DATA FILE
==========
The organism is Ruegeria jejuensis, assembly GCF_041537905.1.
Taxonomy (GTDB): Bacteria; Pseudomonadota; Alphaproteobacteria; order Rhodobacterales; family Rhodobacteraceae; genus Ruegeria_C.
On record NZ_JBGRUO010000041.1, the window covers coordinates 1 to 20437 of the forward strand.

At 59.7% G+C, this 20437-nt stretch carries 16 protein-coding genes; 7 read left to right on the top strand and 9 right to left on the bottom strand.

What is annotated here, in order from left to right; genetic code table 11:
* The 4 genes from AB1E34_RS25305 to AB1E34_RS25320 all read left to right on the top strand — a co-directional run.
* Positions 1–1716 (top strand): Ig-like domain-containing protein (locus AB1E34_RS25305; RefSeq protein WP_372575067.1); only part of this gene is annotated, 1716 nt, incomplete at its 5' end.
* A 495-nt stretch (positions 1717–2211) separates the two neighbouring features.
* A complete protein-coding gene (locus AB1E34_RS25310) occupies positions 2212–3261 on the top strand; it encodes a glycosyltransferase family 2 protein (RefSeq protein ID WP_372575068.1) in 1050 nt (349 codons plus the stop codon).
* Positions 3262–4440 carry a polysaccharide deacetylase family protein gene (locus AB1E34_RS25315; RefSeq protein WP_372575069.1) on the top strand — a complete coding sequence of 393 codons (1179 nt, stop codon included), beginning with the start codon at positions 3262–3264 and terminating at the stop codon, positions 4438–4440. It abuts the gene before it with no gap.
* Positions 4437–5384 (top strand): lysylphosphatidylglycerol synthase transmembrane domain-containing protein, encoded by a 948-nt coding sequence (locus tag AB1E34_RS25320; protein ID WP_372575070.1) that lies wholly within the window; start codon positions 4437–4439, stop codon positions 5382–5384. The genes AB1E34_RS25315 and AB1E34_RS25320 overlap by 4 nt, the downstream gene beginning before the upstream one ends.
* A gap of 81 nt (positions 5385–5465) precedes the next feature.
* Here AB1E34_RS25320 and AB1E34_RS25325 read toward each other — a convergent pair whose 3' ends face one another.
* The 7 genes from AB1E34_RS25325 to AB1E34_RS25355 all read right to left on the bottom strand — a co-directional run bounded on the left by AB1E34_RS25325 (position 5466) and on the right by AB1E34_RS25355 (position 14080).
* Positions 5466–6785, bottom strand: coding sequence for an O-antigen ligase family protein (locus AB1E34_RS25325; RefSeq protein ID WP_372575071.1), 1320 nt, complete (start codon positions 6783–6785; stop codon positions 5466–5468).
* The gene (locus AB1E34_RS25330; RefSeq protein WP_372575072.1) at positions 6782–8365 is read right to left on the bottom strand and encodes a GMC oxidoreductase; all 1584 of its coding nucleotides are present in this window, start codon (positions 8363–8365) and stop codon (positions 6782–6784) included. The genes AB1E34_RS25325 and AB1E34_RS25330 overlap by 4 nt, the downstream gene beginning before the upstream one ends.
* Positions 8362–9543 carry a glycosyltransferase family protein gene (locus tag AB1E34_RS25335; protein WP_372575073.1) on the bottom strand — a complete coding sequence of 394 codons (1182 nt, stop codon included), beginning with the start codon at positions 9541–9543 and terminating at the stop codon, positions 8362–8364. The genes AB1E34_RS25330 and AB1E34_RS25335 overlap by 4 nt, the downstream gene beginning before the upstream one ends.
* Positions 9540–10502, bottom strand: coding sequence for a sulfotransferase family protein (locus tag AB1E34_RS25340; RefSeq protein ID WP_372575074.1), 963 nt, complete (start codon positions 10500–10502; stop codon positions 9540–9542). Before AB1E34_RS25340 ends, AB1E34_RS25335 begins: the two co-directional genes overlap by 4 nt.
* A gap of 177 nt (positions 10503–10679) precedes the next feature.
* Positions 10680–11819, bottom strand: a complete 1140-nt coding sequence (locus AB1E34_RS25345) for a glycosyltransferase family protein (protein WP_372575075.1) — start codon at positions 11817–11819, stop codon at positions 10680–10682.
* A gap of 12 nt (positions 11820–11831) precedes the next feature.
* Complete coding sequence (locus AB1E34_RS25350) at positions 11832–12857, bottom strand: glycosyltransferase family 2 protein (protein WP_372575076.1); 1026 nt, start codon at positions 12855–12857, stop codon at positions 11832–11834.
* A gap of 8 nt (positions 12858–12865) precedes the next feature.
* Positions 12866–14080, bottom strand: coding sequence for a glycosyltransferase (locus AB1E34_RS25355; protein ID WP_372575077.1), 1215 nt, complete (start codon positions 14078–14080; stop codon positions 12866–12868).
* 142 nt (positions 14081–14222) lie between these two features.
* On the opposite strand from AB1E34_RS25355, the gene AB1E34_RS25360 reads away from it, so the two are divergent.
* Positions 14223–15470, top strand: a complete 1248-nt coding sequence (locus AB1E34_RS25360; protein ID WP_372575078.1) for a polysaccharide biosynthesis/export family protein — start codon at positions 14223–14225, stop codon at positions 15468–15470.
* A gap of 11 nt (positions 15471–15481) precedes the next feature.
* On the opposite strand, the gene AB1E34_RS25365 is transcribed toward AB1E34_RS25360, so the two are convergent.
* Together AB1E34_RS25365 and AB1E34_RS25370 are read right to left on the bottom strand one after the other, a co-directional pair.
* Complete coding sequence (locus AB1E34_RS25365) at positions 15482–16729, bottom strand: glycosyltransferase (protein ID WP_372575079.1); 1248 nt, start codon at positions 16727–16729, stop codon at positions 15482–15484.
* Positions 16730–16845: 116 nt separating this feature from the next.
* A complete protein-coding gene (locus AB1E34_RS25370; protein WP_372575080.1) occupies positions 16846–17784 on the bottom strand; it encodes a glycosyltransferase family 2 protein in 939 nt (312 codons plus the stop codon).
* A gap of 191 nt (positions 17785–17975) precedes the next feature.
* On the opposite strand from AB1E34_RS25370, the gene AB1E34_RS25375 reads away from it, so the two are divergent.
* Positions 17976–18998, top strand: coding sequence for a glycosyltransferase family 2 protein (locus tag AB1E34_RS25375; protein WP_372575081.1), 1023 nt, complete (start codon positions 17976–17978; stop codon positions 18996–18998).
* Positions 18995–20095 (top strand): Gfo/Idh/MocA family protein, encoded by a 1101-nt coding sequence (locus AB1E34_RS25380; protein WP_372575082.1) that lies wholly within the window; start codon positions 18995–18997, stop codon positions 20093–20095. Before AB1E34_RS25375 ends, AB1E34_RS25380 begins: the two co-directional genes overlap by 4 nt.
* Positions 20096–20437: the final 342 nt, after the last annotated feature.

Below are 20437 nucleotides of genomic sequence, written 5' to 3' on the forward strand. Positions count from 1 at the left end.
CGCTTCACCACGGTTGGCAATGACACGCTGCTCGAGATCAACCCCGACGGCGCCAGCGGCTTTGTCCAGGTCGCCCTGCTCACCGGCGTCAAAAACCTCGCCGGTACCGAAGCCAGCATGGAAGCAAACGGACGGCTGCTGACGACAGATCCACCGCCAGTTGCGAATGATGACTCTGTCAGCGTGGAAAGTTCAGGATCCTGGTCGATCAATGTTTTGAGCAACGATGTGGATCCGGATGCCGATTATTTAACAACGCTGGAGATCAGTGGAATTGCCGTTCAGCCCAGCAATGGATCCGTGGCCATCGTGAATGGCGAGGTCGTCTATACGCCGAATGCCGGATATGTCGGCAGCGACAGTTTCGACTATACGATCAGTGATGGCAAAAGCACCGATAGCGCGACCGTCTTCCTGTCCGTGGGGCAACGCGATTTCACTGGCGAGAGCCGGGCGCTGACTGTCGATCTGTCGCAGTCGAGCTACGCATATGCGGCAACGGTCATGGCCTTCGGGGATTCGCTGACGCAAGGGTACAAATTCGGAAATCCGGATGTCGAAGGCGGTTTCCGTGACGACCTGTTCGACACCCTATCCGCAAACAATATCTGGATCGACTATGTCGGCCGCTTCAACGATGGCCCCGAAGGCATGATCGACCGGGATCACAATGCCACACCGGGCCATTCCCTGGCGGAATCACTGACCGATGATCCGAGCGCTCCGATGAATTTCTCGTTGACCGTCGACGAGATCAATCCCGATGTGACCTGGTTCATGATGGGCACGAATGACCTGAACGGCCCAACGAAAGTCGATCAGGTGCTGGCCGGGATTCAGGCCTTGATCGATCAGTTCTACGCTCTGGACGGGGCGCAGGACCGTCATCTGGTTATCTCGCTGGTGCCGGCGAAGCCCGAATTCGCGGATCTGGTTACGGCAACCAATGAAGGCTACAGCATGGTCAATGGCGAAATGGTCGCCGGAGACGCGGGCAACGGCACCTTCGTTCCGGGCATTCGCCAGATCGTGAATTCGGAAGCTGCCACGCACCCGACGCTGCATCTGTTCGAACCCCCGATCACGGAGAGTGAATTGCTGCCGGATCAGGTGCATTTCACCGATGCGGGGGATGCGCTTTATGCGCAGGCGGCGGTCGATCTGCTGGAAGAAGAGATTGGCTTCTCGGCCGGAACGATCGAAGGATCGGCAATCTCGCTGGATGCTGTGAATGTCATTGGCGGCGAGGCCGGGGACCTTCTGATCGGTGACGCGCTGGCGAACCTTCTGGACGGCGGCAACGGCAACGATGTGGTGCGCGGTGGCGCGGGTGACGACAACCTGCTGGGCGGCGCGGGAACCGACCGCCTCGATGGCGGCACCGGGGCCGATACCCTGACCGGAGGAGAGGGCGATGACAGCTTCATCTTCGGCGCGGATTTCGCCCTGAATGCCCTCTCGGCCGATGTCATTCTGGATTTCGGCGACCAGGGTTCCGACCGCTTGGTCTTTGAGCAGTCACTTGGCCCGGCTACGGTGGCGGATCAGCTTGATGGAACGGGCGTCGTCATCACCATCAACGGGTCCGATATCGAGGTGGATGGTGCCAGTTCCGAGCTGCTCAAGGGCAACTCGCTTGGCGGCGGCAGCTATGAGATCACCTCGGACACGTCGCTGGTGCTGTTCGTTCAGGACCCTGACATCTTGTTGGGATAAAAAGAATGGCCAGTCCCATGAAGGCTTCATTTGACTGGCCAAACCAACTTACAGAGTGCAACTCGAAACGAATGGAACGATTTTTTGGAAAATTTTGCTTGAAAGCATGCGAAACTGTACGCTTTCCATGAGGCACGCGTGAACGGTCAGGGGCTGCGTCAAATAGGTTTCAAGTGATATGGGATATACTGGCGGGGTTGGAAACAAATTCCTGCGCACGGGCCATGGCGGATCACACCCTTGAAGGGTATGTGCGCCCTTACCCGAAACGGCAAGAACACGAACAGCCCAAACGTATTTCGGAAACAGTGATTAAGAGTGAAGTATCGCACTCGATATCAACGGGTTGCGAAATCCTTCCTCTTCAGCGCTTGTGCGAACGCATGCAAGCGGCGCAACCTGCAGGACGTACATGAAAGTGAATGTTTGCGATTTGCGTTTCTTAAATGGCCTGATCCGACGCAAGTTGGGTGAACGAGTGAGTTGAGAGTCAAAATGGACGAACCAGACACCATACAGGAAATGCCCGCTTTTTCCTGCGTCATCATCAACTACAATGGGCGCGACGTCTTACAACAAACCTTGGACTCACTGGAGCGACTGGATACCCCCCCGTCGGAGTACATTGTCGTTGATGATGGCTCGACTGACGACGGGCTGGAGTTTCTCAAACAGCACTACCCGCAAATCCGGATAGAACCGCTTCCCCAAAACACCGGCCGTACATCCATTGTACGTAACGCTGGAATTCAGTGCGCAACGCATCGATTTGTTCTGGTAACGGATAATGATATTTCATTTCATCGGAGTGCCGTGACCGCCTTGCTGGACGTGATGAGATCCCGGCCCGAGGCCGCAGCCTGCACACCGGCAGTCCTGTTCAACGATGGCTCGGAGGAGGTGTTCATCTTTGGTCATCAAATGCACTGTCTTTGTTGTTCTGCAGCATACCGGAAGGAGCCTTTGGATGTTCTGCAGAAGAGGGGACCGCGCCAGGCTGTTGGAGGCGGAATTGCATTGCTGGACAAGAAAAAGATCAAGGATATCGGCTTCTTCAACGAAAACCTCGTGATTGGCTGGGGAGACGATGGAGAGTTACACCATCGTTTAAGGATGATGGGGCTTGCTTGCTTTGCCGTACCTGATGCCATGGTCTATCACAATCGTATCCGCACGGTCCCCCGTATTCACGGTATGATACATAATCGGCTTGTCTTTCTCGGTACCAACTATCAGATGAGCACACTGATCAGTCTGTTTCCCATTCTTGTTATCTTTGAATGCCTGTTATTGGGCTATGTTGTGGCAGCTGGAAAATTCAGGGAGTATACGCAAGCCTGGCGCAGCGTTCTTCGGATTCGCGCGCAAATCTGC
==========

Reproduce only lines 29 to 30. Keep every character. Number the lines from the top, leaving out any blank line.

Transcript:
* On the opposite strand, the gene AB1E34_RS25365 is transcribed toward AB1E34_RS25360, so the two are convergent.
* Together AB1E34_RS25365 and AB1E34_RS25370 are read right to left on the bottom strand one after the other, a co-directional pair.